With love from Tin Lizzie: A History of Metal Heads Metal Dolls Mechanical Dolls and Automatons by Tsagaris, Ellen: New, Softcover, $20.00 at Alibris Marketplace

With love from Tin Lizzie: A History of Metal Heads Metal Dolls Mechanical Dolls and Automatons by Tsagaris, Ellen: New, Softcover, $20.00 at Alibris Marketplace

Friday, July 5, 2013

Tip #4 Recycling Bags

4. Recycle plastic grocery bags; you can return them to the store, or you can use them to pack things, transport things; doubled they make good transport for books and are easy to handle. There are even companies that refine and spin these and other plastic items into materials for book bags, even clothing and shoes. Since I wrote this, colorful and useful bags with logs and designs of all types are popular in mjor grocers like Aldi, Sav A Lot, HyVee, Dominics, and in Marhalls, TJ Max, Barnes and Noble and other retailers. These are made of recyled paper, plastic, and cloth. I have several handmade dolls with long skirts that gather at the end. Plastic bags can be saved inside the doll's skirt. For those who love books, the BN bags that feature Nancy Drew, GWTW, To Kill a Mockinbird, and other books are great gifts. I use some version of these daily for books and other things I have to carry. I also recycle plastic as lunch bags, to carry things, to pack, sometimes to cushion things I wrap and put away. While we never advocate hoarding, we do advocate saving, sharing, and thiking outside the box. In my humanities class, I teach a beautiful film narrated by Max von Sydow called "The Bag." about the life of a plastic bag. It makes one think twice about throwing things into the landfill.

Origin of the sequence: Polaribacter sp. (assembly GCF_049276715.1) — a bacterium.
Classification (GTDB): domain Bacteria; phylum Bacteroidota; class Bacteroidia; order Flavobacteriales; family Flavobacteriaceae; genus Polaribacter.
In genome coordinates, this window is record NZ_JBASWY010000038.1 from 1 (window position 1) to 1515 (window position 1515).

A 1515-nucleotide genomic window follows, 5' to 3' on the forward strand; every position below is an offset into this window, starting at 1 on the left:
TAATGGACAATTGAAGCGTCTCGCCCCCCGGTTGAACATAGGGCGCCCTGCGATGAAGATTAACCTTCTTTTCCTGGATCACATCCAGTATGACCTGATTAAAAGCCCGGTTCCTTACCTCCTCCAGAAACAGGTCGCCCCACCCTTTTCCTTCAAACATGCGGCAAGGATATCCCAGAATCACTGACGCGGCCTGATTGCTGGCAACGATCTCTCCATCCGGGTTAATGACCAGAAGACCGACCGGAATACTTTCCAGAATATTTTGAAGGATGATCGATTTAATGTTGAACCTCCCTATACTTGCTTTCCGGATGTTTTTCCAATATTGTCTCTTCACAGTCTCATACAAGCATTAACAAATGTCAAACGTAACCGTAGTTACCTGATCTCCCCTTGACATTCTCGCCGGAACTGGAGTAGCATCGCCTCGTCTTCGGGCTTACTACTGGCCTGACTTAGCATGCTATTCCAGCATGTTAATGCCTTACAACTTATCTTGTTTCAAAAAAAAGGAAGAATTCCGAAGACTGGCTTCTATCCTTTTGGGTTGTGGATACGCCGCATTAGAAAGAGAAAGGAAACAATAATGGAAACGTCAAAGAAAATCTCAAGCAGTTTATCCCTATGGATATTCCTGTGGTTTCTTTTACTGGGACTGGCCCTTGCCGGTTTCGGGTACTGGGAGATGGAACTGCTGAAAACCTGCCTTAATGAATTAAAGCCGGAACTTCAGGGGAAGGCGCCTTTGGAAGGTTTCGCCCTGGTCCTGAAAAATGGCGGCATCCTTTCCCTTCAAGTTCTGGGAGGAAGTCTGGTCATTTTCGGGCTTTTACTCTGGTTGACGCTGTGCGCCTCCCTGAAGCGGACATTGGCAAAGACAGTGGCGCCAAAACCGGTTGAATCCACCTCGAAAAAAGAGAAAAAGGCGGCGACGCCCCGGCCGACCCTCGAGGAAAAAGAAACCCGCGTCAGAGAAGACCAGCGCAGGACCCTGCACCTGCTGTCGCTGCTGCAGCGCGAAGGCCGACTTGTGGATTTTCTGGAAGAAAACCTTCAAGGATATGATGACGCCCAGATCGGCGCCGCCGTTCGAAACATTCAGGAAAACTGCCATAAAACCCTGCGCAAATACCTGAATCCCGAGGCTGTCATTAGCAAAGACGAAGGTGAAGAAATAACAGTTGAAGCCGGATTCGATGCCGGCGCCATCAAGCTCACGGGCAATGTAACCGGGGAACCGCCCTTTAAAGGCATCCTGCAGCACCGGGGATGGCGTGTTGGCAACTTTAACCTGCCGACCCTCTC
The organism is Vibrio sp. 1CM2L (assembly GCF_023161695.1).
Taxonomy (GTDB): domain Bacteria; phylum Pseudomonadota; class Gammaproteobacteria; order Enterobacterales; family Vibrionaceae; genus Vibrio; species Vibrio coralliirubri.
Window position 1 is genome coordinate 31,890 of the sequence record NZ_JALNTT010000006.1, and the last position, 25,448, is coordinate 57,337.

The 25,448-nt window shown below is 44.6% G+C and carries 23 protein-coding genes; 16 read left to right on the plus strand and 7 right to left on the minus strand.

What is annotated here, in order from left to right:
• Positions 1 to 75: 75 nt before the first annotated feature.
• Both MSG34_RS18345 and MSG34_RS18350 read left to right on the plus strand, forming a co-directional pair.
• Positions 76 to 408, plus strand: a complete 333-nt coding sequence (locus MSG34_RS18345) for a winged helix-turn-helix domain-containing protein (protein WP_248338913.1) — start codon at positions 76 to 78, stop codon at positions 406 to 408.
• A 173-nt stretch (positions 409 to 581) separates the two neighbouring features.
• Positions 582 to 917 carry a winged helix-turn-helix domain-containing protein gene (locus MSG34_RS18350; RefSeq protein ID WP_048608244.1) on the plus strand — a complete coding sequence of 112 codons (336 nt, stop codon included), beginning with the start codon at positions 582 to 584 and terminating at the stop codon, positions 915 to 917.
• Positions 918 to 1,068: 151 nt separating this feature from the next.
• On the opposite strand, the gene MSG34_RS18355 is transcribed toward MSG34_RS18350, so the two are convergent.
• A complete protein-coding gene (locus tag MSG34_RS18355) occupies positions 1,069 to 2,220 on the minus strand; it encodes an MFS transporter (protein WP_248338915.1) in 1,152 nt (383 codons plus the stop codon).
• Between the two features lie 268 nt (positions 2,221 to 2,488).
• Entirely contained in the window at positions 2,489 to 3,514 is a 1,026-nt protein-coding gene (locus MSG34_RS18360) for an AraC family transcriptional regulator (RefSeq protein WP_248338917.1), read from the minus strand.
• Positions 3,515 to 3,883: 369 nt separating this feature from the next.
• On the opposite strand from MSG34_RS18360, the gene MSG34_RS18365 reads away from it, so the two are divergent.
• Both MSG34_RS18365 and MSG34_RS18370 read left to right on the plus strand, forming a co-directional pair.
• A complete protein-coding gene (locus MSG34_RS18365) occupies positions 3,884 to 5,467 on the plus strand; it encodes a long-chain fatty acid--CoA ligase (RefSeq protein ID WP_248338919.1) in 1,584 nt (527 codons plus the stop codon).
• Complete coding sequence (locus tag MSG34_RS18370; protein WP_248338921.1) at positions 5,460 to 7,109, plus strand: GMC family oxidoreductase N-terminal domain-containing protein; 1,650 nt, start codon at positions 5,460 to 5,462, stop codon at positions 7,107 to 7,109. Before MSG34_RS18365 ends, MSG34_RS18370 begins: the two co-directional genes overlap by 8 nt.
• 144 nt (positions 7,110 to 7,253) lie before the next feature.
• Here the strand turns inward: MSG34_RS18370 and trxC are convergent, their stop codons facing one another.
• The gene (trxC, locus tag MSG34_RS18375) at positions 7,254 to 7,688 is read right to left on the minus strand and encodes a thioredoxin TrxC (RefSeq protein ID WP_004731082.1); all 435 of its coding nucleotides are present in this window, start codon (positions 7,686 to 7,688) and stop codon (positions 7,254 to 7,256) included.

China’s Massive Algae Bloom Could Leave the Ocean’s Water Lifeless | Smart News

Tweeted from Smithsonian.  J and K, remember!


China’s Massive Algae Bloom Could Leave the Ocean’s Water Lifeless | Smart News

Memoir; Writing your Life Story: Delectable Reading and Good Reads

Memoir; Writing your Life Story: Delectable Reading and Good Reads: I am a newcomer to Good Reads, am still getting the hang of it. I actually use lots of social media, and it is a big thing for writers. I ...

Tuesday, July 2, 2013

Original Tip No. 3 Berries and wild plants

3. Plants with fruit and edible berries can be made into recipes. Same with vegetable and herb plants. You can plant an entire victory garden, or make a container garden. Garbage cans for planting tomatoes are popular. Gourds and pumpkins do well in sunny soil and come up more than one year. There is a lot of satisfaction in using gourds, pinecones and holly from your own yard to decorate. Pinecones or gourds in a nice basket make a very nice gift for someone, and pumpkins are great in recipes, especially pumpkin soup, on a cold autumn day. As I look out this year in 2013, I note my wild blackberries have grown rampant. I replanted tomatoes in pots along with green peppers yesterday. We'll see. So far, our rabbits and wildlife have not eaten everything. On a happy note, our baby rabbits seem to have survived, and will live to grow and eat my garden another day. The misery of my Master Gardener Grandpa's planting experience was that the mulberry trees were at the mercy of the local birds. He scarecely got any berries. Same was true of our wild cherry trees; way too high up to harvest, and not a cherry picker in sight. Of course, the crows would have fought us for them, I'm sure. Good sources for more: Any books or articles by the alte Euell Gibbons. Any books or articles by Michael Pollan. Barbara Kingsolver, Animal, Vegetable, Miracle Various articles, shows, clips by Martha Stewart and The Victory Garden on PBS. Logees catalog Recipes.com Your local garden shop for tips. Joanna Fluke's Hannah Swensen bake shop mysteries; she always has great recipes for pies and cobblers. For gourds and pumpkins, try any of The Moosewood cookbooks.